Spinners and Weavers: Episode 8

Nature's inventiveness is expertly highlighted in the artistry of weaving and the unique properties of silk.

Spinners and Weavers

We'll find out how nature is incredibly inventive and has produced two unique mechanisms of natural construction that have fascinated scientists for centuries; weaving in birds and silk.

Attenborough on Weavers

Weavers

Birds nests come in a variety of shapes and sizes, with some made out of some extraordinary materials. Most of the nests that we see are collections of twigs arranged into a loose bowl for birds to safely lay their eggs in.

However, some birds take it a step further.

Weaver birds are unique in their ability to tie knots, working grass into a nest of incredible intricacy. Female weaver birds watch over the tireless males checking their creations for flaws - the ultimate security of her eggs and the fitness of the male and genetic suitability are paramount when making her decision.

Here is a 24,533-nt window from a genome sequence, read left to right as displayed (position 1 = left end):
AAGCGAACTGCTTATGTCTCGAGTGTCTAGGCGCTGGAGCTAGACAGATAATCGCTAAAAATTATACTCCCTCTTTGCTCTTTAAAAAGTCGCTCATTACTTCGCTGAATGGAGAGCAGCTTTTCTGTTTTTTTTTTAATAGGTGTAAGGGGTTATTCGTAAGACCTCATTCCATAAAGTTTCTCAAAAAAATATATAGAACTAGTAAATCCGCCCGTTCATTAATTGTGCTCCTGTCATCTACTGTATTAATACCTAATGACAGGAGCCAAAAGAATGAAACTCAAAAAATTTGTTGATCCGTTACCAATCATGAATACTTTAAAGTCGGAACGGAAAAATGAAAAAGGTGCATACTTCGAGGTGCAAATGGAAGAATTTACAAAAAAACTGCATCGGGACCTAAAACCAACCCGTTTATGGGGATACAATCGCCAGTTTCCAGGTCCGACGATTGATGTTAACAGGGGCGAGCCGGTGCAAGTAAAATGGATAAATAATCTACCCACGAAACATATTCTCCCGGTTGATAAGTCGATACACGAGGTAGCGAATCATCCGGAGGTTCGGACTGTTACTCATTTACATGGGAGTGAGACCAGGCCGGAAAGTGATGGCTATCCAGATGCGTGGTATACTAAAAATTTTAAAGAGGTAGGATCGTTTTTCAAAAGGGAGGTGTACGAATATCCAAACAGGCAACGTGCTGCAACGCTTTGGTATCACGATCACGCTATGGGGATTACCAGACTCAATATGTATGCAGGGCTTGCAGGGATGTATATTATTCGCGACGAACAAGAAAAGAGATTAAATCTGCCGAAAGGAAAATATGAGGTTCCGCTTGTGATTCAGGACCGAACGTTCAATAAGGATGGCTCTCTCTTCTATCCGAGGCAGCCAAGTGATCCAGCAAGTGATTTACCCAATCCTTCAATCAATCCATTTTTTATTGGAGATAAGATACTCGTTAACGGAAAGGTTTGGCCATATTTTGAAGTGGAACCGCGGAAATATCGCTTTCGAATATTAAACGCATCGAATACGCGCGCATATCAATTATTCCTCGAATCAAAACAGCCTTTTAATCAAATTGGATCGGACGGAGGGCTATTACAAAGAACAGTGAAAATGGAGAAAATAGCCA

Birds nests aren't just a pile of twigs, some are engineering masterpieces.

Attenborough on Silk

Spinners

There's only one rival for the intricate weaver birds' nests and that is spiders and their silk webs.

Silk is the strongest natural material known to man, and here Sir David compares it to steel wire and puts its tensile strength to test.

A perfect mix of proteins give silk its properties and we've found that we can genetically modify goats to produce silk in their milk. Not quite spider-goat, but close enough!

But does silk have applications for us? It turns out that silk could end up saving lives.